I had not intended to write about Japan's ongoing disaster here in A Story A Week. Over the past few days, I have had any number of amusing incidents, but I cannot write about such things in the face of the overwhelming tragedy that many people and families are currently enduring. I think though, that this story will not be found disrespectful.

I am not typing this story, but am writing it. In pencil. By lantern-light.

Yes, in Ome tonight, it is our turn for a rolling blackout, imposed upon us by the power company, due to a shortage of electricity as a result of the ongoing disaster at the cluster of nuclear power plants on the coast, a few 100 kilometres north of here.

Just how that event will play out, I cannot foresee as I sit here tonight. It may be brought under control soon, or it may expand into a massive calamity of epic proportions. But it has already brought me a special present - tonight, standing just outside my front door, I looked up at a sight I had never seen here before.

Orion! Over there, the Dipper. And that whitish band across the sky ... the Milky Way!

I quickly put some shoes on, and took a stroll around the neighbourhood. Not a soul. Not a sound. Not a light in sight. I suppose some of my neighbours must have been using candles, but any such faint light was invisible to me. The town was completely still and dark, but the light from the sky was easily enough to navigate by.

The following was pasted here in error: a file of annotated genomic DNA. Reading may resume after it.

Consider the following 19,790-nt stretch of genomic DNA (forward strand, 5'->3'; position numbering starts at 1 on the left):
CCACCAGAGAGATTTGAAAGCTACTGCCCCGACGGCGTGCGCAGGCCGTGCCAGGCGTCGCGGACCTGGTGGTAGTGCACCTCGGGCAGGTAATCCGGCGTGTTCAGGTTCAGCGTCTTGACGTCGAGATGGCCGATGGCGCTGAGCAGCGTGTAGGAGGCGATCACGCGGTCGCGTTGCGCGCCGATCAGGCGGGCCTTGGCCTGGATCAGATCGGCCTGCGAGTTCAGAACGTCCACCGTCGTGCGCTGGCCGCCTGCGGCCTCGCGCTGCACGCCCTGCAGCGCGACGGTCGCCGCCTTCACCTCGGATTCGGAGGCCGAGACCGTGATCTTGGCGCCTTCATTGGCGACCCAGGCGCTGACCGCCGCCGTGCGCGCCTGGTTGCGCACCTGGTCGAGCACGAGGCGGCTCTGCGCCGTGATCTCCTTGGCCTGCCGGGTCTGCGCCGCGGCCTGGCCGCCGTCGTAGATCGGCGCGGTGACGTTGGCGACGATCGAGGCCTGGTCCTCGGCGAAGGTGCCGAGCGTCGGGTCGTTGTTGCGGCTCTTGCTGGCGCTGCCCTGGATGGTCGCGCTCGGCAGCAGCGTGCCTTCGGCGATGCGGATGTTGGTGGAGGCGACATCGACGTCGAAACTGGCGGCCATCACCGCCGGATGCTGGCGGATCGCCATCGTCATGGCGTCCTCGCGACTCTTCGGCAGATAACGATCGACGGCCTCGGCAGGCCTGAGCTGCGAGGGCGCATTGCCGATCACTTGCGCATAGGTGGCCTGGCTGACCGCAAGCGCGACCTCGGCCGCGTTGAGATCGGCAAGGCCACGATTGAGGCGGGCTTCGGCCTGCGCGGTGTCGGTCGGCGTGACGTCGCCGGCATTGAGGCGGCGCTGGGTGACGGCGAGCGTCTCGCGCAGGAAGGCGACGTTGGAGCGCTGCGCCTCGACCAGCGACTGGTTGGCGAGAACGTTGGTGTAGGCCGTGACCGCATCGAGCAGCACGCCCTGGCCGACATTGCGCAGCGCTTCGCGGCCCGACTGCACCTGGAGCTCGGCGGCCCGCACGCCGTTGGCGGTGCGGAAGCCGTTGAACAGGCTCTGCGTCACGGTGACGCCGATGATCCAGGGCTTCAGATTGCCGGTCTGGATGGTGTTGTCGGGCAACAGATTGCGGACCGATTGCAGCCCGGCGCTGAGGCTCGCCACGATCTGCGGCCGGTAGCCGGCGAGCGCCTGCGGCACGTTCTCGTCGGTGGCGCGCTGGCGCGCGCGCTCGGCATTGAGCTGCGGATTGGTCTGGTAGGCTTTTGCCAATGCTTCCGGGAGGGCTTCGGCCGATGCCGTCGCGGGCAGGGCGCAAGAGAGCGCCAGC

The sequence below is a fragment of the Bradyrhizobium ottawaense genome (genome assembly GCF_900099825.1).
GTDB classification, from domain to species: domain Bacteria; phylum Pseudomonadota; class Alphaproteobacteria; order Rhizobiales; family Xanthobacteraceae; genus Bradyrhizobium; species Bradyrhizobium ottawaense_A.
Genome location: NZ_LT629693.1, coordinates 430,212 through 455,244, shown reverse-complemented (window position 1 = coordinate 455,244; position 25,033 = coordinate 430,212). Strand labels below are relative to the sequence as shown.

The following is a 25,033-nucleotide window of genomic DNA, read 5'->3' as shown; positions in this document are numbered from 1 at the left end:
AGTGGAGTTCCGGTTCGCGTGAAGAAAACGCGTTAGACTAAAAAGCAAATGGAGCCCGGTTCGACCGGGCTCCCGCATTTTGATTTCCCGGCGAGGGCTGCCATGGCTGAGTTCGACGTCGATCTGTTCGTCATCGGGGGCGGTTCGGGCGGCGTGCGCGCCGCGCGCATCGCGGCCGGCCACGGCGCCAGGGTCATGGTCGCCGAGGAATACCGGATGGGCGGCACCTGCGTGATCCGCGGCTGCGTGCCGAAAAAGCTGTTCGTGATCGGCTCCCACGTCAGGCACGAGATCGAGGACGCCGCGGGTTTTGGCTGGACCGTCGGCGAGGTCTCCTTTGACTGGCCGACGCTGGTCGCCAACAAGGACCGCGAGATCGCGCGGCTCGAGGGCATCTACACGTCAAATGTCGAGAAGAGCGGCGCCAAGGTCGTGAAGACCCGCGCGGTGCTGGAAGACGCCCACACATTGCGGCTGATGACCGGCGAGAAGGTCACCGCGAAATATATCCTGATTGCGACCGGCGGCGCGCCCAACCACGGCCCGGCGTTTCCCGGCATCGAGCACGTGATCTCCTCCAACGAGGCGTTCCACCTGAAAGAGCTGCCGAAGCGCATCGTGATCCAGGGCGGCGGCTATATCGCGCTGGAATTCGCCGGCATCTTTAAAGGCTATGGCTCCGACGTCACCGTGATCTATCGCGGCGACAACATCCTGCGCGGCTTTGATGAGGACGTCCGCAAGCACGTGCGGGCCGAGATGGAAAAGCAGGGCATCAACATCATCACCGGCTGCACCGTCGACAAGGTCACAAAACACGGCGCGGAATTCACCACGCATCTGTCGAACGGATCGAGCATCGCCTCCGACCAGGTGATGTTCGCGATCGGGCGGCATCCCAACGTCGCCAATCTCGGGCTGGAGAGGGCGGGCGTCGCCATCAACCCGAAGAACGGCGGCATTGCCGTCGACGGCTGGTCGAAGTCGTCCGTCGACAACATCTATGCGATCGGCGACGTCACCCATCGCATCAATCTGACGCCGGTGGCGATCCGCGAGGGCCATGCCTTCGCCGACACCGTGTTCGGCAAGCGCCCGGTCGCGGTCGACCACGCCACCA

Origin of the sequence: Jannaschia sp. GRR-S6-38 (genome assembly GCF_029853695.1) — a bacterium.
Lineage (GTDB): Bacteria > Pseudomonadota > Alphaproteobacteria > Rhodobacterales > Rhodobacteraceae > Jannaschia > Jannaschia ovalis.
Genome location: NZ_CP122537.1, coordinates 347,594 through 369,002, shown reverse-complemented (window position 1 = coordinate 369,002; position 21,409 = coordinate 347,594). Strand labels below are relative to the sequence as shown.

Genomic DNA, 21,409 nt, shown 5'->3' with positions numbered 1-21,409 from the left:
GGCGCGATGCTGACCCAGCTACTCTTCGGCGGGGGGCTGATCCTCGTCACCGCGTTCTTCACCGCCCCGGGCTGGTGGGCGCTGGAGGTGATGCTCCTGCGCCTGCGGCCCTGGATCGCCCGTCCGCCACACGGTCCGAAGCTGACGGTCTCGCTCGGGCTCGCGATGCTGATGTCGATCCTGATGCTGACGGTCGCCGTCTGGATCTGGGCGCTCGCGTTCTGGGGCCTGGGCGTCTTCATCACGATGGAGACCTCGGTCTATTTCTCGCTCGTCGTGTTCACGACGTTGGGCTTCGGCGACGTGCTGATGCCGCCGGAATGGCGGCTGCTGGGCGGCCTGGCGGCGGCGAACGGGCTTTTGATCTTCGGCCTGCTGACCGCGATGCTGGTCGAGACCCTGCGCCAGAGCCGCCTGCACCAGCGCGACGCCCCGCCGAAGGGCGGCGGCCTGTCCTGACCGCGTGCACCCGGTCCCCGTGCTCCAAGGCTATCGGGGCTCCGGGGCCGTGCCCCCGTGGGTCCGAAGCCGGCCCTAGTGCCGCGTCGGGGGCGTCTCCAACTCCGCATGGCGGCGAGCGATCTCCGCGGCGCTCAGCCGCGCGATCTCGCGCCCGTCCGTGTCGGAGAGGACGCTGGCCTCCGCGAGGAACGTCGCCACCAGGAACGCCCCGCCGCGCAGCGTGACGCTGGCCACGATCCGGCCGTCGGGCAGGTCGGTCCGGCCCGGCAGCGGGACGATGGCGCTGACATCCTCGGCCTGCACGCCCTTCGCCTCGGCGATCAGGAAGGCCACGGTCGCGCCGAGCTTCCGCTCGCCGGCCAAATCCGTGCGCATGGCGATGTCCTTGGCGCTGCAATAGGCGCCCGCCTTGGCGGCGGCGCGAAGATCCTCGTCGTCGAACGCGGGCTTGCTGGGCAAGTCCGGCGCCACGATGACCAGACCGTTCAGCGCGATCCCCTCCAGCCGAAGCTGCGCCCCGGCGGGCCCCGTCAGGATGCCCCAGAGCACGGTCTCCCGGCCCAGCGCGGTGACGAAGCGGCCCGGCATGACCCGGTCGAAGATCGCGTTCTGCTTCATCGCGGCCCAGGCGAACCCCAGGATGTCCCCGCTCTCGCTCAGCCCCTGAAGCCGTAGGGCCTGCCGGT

Further down the street I did see a light, and when I got closer saw that it was at the home of an American friend who lives there. A bright lantern hung in their living room, and the family could be seen inside, apparently enjoying an evening of conversation together.

I found this quite curious. Why should the only two families on the street to illuminate their homes during the blackout be the two foreigners? Is this cultural? Perhaps the Japanese residents are willing to 'accept their fate' and wait it out in darkness, but the foreigners want to 'fight back' and maintain a normal situation? I'm not sure, but perhaps it's better not to over-think this, especially on the basis of such a small sample size!

After a turn around the neighbourhood, I returned to my own home, where the bright lantern welcomed me from behind the paper shoji screens. Pouring some hot tea from the thermos pot (these blackouts are scheduled, making preparation easy), I scribbled this story, then spent the rest of the time until power was restored sitting peacefully writing a post for my blog.

I of course am hoping that the emergency situation can be resolved soon, but as for these blackouts, I think I could get used to them!


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